Planning for Youth Involvement

The Freechild Institute Youth Involvement Toolkit

Learning about youth involvement and doing it are very important. However, it’s important to understand why things work and why they do not. One way you can do that is by planning for youth involvement.

Our tool below can help you plan youth involvement in your program, organization, community or beyond.

Freechild Youth Involvement Planning Tool


Every organization should invent and re-invent youth involvement every time it happens. These are general questions designed to encourage organizations to plan youth involvement overall; they should be re-interpreted for every organization every time they are used, too!

1. Have You Defined Youth Involvement?

  • What are you asking for? Ask what your organization is capable of involving youth in, why you want to involve young people, and what you expect from youth involvement. 
  • Have you figured out what you’re asking for? Identify what your organization wants youth to be involved in. Then think about which type of youth involvement you want to use.

2. Why Do You Want To Involve Youth?

  • What difference will it make? Consider who in your organization can benefit from youth involvement, and identify your common motivations for inviting youth to the table. It is important for everyone in your organization to determine the exact reasons why you want to involve young people. 
  • Do you have clear goals? Defining objectives is a way to create a benchmark for your organization. While larger goals will keep you focused in the right direction, your objectives will lead the way. Objectives should be specific, tangible, and attainable.

3. Have You Assessed Your Organization?

  • Have you built support? Assemble a committee in your organization to research and help prepare for youth involvement, and by doing that you can involve more adults in this idea. Conduct individual conversations with all adult leaders in your organization to make sure they understand and support youth involvement. 
  • Have you invested in staff? Your staff can be the cornerstone that makes youth involvement stand. In many organizations, staff members support new young members by helping them prepare for meetings or by providing transportation. This kind of undertaking can be a great way to foster a deeper relationship between your staff, volunteers, and young people.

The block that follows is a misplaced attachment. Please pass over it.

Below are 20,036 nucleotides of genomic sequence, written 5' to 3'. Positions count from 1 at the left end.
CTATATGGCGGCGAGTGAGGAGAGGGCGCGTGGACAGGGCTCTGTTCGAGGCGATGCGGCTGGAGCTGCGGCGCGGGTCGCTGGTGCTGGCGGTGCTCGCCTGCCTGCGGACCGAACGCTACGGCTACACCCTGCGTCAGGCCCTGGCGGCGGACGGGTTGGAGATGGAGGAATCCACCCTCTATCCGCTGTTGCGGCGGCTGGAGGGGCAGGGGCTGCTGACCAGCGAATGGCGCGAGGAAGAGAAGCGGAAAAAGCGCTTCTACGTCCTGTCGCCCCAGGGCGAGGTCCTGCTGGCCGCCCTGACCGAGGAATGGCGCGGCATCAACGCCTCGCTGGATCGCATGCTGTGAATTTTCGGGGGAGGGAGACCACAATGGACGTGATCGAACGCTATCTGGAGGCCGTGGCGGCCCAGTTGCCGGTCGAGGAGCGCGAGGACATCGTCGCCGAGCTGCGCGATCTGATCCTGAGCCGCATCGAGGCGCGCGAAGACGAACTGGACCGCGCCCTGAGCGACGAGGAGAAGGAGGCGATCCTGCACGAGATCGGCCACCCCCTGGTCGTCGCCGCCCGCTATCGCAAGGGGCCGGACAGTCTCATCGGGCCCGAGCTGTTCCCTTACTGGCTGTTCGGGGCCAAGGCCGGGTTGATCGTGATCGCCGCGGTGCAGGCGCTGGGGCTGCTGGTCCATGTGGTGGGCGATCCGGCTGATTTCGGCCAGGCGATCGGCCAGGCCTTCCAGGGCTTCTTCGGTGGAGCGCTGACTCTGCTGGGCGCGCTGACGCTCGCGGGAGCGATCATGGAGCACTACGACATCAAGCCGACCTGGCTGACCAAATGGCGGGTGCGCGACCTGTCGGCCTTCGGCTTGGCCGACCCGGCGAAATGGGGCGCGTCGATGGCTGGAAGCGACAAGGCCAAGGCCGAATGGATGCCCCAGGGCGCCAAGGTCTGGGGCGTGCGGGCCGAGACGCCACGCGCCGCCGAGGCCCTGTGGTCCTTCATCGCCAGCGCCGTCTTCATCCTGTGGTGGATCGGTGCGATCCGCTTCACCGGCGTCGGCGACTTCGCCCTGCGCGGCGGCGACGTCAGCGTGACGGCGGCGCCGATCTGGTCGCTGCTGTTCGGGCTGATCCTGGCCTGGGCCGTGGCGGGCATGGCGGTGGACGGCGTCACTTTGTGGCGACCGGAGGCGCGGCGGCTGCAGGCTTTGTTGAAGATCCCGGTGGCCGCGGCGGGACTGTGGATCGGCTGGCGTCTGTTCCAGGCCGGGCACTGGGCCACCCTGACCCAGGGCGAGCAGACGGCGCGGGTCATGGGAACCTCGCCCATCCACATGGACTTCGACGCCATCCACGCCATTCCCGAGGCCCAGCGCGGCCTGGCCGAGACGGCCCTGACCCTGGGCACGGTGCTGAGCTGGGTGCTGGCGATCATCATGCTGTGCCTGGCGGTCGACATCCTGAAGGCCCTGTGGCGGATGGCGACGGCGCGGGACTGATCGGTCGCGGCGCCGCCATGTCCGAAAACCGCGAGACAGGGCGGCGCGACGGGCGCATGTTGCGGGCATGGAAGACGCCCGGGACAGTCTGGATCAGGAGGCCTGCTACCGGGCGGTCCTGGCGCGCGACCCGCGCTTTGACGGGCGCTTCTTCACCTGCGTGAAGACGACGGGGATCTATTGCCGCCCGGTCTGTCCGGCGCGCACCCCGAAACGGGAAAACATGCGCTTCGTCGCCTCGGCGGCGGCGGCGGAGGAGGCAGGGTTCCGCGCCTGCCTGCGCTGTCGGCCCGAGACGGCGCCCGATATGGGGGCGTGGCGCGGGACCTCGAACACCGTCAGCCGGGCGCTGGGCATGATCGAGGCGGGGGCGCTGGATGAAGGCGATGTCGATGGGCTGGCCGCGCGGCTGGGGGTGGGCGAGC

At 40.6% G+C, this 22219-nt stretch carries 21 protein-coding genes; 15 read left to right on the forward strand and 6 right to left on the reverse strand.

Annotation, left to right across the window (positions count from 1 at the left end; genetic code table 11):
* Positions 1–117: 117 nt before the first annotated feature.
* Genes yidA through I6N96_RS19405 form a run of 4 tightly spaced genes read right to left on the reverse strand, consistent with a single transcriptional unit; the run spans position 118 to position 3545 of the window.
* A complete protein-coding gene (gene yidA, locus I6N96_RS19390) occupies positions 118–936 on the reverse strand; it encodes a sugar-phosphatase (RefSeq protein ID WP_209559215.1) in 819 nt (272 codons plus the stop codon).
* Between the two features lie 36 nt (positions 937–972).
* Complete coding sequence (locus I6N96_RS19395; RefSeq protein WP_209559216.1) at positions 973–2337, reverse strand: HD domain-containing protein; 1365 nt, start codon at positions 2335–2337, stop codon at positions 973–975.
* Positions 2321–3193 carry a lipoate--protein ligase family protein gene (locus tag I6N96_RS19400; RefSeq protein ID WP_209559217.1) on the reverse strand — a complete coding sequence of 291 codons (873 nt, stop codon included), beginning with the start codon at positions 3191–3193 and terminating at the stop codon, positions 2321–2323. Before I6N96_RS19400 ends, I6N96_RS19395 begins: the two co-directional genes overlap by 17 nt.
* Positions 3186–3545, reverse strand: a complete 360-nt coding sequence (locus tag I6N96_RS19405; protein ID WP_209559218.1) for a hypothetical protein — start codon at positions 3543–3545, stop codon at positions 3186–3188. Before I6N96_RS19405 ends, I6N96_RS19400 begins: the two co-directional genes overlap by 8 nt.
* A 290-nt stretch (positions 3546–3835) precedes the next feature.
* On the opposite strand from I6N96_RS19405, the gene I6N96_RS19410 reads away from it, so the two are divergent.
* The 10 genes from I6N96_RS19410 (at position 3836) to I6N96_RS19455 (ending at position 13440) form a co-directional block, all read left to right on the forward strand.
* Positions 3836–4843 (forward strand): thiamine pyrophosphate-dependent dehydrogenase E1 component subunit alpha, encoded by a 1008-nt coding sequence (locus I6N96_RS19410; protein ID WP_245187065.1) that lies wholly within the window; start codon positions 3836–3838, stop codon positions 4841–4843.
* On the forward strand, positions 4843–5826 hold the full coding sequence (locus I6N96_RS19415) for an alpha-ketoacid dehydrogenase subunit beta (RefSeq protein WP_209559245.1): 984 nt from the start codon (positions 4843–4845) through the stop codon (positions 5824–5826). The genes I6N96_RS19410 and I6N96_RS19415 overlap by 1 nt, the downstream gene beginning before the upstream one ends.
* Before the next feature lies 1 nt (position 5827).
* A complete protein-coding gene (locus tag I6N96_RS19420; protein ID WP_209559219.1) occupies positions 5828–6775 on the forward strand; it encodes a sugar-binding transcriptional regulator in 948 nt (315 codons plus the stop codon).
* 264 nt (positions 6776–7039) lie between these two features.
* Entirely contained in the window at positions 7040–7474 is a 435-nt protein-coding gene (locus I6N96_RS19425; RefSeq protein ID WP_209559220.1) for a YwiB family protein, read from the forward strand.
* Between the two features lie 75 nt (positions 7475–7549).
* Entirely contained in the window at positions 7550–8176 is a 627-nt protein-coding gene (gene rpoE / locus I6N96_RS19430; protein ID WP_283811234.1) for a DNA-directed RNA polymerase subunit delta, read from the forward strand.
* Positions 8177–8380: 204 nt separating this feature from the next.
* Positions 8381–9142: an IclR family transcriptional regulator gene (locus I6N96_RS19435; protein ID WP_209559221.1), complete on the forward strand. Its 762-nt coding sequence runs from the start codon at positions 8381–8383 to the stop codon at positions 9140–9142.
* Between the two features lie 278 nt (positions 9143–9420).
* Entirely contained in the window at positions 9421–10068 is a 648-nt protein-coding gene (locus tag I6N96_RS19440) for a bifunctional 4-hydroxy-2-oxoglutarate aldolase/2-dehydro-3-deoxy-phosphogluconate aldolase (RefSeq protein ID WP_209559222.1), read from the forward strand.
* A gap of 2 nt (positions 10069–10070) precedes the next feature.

4. Have You Determined Your Approach?

  • Have you considered the options? Consider adding half youth to all people on a body, committee, board, team or group at the same time. Anything less can too easily amount to token representation that will fail. Be ready to implement a thorough training program for both young people and adults.
  • Are you thinking broadly? Consider setting up a new, adjunct youth body. Be clear about this group’s role and scope of power. Make sure that everyone involved agrees on the role of this group and is willing to share authority in particular areas where the body will be advisors or decision-makers or something else. Also make sure that you have staff or adult volunteers assigned and ready to devote time and energy to getting the group recruited, oriented, and ready to do their job.

5. Can You Overcome Organizational Barriers?

  • Can you make youth involvement permanent? Organizations need to move past token youth involvement as a good idea and build good practice into their structures. That includes making policies or amending bylaws to say that youth will be permanently involved throughout your organization, in planning, research, training and teaching, evaluating, decision-making, advocating, and more. If you are creating a youth action committee, be sure that it is a permanent structure, not one that will disappear with a change in administration.